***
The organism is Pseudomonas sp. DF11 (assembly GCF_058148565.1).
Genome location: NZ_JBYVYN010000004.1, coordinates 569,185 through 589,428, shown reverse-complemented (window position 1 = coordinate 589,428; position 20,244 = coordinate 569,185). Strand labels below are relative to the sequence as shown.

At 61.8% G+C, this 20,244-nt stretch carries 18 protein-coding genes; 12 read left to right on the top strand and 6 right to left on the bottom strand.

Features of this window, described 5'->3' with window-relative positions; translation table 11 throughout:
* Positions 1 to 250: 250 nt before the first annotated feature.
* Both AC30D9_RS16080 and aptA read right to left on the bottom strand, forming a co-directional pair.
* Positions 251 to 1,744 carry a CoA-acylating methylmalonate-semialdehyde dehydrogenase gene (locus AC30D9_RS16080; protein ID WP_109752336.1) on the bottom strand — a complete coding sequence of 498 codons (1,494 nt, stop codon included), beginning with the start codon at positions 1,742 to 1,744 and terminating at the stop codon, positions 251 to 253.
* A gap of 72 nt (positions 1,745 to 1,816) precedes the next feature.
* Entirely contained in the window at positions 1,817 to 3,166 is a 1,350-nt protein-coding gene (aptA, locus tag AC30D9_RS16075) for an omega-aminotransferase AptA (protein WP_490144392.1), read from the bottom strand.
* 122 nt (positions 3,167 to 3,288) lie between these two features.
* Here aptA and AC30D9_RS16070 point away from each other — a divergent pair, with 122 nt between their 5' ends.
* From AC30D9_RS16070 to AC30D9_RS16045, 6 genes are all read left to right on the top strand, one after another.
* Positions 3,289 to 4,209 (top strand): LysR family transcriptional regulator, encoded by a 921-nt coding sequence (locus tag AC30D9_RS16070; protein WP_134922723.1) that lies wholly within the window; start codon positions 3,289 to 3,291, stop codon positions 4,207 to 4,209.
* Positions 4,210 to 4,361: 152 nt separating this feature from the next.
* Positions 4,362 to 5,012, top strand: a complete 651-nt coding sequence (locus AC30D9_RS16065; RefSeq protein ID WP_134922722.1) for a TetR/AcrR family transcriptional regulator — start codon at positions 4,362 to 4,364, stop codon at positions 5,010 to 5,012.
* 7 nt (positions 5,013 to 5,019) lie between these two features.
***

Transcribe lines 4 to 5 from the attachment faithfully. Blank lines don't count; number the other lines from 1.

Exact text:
Features of this window, described 5'->3' with window-relative positions; translation table 11 throughout:
* Positions 1 to 250: 250 nt before the first annotated feature.